Arizona Court of Appeals

Lane v. Lane

Summary

Lane v. Lane was an unpublished memorandum decision where the Court of Appeals affirmed the family court’s award of spousal maintenance to a spouse who also received significant financial assets in the divorce.

Background

The parties were married for 37 years before Wife filed for divorce in 2016. Prior to trial, the parties resolved all outstanding issues except for spousal maintenance and attorney’s fees. Pursuant to their agreement, Wife received approximately $426,000 in retirement accounts, an estimated $200,000 from the sale of their marital residence, and $95,000 in cash.

Wife sought indefinite spousal maintenance in the amount of $4,000 per month. Husband argued that Wife received sufficient property in the divorce to support herself and was not entitled to any spousal maintenance. The family court awarded Husband to pay $2,500 per month for five years and $1,000 per month for four additional years.

Spousal Maintenance Eligibility

Husband appealed and first argued that Wife was ineligible for spousal maintenance and that the family court failed to consider interest Wife would earn from her share of the retirement assets when it evaluated her eligibility.

Pursuant to A.R.S. § 25-319(A), a spouse seeking spousal maintenance is eligible if he/she:

  1. Lacks sufficient property, including property apportioned to the spouse, to provide for that spouse’s reasonable needs;
  2. Is unable to be self-sufficient through appropriate employment or is the custodian of a child whose age or condition is such that the custodian should not be required to seek employment outside the home or lacks earning ability in the labor market adequate to be self-sufficient;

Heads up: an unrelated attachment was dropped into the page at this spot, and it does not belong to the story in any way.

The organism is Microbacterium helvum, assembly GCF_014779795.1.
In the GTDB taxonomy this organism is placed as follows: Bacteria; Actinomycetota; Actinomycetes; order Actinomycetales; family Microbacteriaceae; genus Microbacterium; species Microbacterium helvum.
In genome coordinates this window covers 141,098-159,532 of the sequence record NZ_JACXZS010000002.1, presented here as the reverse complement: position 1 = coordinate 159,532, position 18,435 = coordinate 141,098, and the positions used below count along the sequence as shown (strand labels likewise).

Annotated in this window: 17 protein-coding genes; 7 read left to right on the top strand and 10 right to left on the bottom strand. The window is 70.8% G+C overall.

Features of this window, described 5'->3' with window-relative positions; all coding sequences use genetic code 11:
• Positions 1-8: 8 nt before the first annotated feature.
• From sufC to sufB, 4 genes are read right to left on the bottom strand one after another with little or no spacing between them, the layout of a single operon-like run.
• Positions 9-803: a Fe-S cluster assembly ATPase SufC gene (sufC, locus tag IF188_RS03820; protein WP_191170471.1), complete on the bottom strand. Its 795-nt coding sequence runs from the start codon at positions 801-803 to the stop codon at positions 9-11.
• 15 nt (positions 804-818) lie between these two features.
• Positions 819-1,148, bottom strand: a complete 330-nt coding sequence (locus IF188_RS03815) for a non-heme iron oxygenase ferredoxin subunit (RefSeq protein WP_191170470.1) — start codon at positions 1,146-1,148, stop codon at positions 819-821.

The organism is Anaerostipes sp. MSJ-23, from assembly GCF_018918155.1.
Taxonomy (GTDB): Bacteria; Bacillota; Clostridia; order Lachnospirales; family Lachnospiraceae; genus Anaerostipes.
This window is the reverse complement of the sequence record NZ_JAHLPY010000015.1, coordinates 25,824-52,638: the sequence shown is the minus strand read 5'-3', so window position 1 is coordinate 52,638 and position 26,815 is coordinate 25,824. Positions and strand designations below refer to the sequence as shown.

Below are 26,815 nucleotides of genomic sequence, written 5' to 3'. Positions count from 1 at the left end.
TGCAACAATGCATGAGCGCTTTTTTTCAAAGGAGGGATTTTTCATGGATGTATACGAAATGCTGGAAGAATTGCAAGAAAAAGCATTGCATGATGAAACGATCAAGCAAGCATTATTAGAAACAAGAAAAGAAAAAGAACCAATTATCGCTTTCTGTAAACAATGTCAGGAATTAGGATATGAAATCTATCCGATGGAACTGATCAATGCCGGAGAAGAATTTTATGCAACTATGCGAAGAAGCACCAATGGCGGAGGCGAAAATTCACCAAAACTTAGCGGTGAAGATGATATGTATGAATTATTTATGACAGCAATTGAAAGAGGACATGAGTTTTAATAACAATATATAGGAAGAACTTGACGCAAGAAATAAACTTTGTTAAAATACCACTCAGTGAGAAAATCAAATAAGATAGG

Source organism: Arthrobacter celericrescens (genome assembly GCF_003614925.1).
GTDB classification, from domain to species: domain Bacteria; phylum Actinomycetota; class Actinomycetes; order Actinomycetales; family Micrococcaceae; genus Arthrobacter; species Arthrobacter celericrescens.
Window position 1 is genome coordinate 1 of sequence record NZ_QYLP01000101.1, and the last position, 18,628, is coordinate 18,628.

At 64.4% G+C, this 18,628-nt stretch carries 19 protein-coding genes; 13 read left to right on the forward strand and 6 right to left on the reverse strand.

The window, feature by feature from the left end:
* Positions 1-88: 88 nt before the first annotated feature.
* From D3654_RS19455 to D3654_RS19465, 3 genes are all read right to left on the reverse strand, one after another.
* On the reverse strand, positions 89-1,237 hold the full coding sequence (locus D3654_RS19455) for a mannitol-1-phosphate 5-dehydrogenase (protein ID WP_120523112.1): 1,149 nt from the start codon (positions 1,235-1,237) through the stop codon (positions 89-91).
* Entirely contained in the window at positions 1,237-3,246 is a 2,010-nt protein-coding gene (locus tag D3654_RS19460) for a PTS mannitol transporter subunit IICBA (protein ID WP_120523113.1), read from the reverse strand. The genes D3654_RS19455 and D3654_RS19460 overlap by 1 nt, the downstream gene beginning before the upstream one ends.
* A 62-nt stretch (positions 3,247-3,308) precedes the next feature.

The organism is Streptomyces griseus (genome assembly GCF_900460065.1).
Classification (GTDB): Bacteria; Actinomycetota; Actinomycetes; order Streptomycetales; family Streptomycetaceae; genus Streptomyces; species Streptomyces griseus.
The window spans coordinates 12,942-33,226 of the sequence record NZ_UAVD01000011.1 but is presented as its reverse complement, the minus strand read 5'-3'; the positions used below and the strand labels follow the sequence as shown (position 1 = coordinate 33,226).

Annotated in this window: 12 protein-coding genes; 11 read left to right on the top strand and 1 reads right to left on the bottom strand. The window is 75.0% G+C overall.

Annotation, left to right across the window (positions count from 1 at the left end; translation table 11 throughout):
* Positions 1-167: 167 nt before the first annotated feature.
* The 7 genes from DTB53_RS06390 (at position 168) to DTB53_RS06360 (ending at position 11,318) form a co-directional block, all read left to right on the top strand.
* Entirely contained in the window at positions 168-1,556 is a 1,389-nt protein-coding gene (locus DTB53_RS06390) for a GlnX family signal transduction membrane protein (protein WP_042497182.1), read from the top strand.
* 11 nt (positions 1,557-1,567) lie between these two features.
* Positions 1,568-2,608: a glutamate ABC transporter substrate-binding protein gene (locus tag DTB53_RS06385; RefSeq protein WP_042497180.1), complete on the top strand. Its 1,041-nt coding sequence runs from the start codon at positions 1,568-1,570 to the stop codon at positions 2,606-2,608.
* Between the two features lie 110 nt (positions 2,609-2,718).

3. Contributed to the educational opportunities of the other spouse;
  4. Had a marriage of long duration and is of an age that may preclude the possibility of gaining employment adequate to be self-sufficient; or
  5. Has significantly reduced that spouse’s income or career opportunities for the benefit of the other spouse.

A spouse is eligible for an award of spousal maintenance if any of those criteria are met. Husband’s argument that the family court failed to consider the interest Wife might earn from her portion of the retirement accounts essentially sought to impose a means test on each eligibility criterion. The Court of Appeals explained that the first factor, (A)(1), allows family courts to award spousal maintenance based on insufficient property apportioned as part of the divorce even when the recipient spouse is otherwise financially self-sufficient or gainfully employed.

Full decision